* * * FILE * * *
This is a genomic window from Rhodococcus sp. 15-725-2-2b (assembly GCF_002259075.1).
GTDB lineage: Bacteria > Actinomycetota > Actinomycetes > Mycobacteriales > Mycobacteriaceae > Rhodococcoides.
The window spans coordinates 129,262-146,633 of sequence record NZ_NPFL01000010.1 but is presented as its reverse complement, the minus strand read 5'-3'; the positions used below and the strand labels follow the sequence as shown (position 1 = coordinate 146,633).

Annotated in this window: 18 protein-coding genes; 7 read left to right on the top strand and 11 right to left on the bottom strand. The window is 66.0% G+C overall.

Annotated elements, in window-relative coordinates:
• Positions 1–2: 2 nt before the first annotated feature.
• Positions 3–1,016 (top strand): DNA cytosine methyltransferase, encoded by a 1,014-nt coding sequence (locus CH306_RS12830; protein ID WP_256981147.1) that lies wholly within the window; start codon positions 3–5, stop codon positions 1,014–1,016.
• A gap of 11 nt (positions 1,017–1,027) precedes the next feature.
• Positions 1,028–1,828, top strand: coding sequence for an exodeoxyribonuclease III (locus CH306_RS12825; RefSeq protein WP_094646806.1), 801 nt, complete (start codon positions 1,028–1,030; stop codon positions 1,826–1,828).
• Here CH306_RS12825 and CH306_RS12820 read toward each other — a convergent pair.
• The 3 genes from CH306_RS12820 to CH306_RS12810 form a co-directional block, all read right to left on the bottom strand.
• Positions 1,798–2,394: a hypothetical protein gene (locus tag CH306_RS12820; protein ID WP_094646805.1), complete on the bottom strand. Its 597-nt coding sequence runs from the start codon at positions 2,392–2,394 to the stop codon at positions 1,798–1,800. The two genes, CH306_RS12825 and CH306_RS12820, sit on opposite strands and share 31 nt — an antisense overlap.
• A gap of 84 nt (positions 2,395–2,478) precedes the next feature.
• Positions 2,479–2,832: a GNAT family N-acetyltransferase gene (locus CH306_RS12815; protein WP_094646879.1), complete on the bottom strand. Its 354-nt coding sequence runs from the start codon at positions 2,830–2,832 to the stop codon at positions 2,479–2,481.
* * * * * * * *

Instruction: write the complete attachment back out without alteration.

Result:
This is a genomic window from Rhodococcus sp. 15-725-2-2b (assembly GCF_002259075.1).
GTDB lineage: Bacteria > Actinomycetota > Actinomycetes > Mycobacteriales > Mycobacteriaceae > Rhodococcoides.
The window spans coordinates 129,262-146,633 of sequence record NZ_NPFL01000010.1 but is presented as its reverse complement, the minus strand read 5'-3'; the positions used below and the strand labels follow the sequence as shown (position 1 = coordinate 146,633).

Annotated in this window: 18 protein-coding genes; 7 read left to right on the top strand and 11 right to left on the bottom strand. The window is 66.0% G+C overall.

Annotated elements, in window-relative coordinates:
• Positions 1–2: 2 nt before the first annotated feature.
• Positions 3–1,016 (top strand): DNA cytosine methyltransferase, encoded by a 1,014-nt coding sequence (locus CH306_RS12830; protein ID WP_256981147.1) that lies wholly within the window; start codon positions 3–5, stop codon positions 1,014–1,016.
• A gap of 11 nt (positions 1,017–1,027) precedes the next feature.
• Positions 1,028–1,828, top strand: coding sequence for an exodeoxyribonuclease III (locus CH306_RS12825; RefSeq protein WP_094646806.1), 801 nt, complete (start codon positions 1,028–1,030; stop codon positions 1,826–1,828).
• Here CH306_RS12825 and CH306_RS12820 read toward each other — a convergent pair.
• The 3 genes from CH306_RS12820 to CH306_RS12810 form a co-directional block, all read right to left on the bottom strand.
• Positions 1,798–2,394: a hypothetical protein gene (locus tag CH306_RS12820; protein ID WP_094646805.1), complete on the bottom strand. Its 597-nt coding sequence runs from the start codon at positions 2,392–2,394 to the stop codon at positions 1,798–1,800. The two genes, CH306_RS12825 and CH306_RS12820, sit on opposite strands and share 31 nt — an antisense overlap.
• A gap of 84 nt (positions 2,395–2,478) precedes the next feature.
• Positions 2,479–2,832: a GNAT family N-acetyltransferase gene (locus CH306_RS12815; protein WP_094646879.1), complete on the bottom strand. Its 354-nt coding sequence runs from the start codon at positions 2,830–2,832 to the stop codon at positions 2,479–2,481.